“Ensuring it’s fit for purpose in the rural context.”
The government provided some guidance with the launch of this Fund last week:
The Fund is a central pillar of the UK Government’s ambitious levelling up agenda and a significant component of its support for places across the UK. It provides £2.6 billion of new funding for local investment by March 2025, with all areas of the UK receiving an allocation from the Fund via a funding formula rather than a competition. This recognises that even the most affluent parts of the UK contain pockets of deprivation and need support.
This was considered in November last year:
Now that the UK has left the EU and the transition period has ended, new funding from the EU has ceased. In order to replace it, the Government has pledged to set up a Shared Prosperity Fund to “reduce inequalities between communities”.
There’s been a lot of response – for example:
This is what the Rural Services Network has to say, as just released:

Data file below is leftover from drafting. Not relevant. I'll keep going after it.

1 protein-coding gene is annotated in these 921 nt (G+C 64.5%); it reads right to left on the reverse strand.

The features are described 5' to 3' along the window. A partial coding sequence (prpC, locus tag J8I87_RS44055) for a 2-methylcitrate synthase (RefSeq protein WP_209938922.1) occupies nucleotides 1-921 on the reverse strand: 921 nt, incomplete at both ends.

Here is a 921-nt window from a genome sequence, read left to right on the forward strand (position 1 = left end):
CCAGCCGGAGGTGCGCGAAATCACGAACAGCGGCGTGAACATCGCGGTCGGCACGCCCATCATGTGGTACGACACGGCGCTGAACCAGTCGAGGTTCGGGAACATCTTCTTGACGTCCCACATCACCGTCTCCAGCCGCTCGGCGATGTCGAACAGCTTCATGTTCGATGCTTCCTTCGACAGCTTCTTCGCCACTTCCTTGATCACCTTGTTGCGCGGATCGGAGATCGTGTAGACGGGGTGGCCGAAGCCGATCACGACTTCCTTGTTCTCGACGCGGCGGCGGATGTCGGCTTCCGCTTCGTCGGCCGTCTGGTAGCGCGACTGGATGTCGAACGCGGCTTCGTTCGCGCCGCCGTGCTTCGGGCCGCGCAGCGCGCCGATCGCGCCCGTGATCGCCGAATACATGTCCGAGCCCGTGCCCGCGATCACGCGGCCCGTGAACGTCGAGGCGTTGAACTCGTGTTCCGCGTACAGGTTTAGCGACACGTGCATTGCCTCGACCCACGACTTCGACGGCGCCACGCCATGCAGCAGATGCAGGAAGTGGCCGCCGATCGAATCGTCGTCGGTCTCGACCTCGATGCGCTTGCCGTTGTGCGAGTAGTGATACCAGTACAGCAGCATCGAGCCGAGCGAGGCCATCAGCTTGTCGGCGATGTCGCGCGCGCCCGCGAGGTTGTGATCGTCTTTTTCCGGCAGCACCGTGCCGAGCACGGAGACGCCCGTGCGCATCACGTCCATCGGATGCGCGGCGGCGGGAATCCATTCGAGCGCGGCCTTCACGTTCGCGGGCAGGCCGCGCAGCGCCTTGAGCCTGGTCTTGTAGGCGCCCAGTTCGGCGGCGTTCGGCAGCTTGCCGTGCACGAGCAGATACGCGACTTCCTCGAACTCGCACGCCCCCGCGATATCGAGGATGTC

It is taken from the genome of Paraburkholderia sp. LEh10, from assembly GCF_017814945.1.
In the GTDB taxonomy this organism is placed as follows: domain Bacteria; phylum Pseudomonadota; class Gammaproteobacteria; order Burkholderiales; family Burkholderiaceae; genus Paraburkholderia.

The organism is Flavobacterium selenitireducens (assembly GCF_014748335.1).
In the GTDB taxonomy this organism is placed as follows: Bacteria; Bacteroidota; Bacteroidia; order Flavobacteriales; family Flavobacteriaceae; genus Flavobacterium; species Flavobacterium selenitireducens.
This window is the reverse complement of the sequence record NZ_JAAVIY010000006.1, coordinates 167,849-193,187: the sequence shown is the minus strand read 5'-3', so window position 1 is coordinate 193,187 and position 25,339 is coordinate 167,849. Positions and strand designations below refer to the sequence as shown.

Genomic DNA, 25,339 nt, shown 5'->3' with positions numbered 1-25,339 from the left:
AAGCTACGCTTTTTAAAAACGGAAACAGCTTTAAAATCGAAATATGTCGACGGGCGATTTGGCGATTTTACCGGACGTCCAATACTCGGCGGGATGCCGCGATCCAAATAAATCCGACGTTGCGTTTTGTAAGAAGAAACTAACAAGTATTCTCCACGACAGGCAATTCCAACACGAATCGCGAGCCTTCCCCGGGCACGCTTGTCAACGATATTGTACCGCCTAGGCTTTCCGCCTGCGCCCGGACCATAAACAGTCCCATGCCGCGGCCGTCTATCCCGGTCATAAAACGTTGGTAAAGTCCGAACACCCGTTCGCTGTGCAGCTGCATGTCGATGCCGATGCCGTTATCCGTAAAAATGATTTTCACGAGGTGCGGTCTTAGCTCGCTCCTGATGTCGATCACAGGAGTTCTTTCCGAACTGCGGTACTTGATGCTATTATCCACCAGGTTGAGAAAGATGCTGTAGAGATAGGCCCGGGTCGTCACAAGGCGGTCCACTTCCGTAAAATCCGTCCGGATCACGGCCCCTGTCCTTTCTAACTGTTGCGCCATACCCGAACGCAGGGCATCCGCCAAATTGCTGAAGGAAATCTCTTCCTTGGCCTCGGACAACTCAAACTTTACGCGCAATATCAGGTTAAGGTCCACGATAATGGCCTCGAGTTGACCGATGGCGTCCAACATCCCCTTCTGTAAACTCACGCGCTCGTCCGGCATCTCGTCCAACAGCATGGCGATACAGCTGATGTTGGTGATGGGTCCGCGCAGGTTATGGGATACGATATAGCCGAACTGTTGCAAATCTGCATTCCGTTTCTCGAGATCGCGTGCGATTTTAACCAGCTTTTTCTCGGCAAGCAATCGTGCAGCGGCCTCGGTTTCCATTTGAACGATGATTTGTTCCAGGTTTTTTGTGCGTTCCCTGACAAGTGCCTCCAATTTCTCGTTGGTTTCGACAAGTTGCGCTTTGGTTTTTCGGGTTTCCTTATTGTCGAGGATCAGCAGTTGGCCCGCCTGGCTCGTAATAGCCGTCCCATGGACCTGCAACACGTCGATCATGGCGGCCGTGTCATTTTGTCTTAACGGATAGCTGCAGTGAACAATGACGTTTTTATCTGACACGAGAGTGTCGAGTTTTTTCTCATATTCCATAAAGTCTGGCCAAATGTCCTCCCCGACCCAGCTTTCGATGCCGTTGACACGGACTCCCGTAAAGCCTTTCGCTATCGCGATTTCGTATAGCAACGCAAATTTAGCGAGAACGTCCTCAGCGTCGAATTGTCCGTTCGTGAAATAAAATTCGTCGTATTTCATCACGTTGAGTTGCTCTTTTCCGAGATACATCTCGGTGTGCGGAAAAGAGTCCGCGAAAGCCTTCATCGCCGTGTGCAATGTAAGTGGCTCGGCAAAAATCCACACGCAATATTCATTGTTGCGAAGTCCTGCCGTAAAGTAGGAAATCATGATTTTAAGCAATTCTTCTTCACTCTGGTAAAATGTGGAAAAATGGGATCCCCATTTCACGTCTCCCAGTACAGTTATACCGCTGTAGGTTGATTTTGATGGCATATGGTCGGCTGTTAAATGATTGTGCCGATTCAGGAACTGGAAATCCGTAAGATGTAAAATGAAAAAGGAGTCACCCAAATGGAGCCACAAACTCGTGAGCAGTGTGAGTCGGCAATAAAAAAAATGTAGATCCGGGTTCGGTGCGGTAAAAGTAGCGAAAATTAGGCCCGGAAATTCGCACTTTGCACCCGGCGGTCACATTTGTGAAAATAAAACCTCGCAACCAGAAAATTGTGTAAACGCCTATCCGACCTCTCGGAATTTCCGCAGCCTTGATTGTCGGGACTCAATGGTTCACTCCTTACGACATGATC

Our findings at a glance are as follows:
- The RSN will be working hard to influence the funding formula for the fund to ensure it is fit for purpose in the rural context and reflects delivery costs in rural settings, (existing funding formulae do not reflect these aspects and disadvantage rural areas).
- This is a key rural proofing point and a major test for Government.
- Capacity remains an issue of real concern across rural authorities. Realistic and workable timescales for the required Investment Plans are essential.
- Fewer outcomes can be achieved in rural areas for a given amount of funding when compared to urban. That must be acknowledged from the outset.
- Given the large geographical size of rural District and Unitary authorities, they cover very many separate communities separated by distance. This presents many challenges in programme design and delivery.
For more information on the fund, see this Government website link
You can read the full Rural Lens Review into the Shared Prosperity Fund Prelaunch Guidance at this link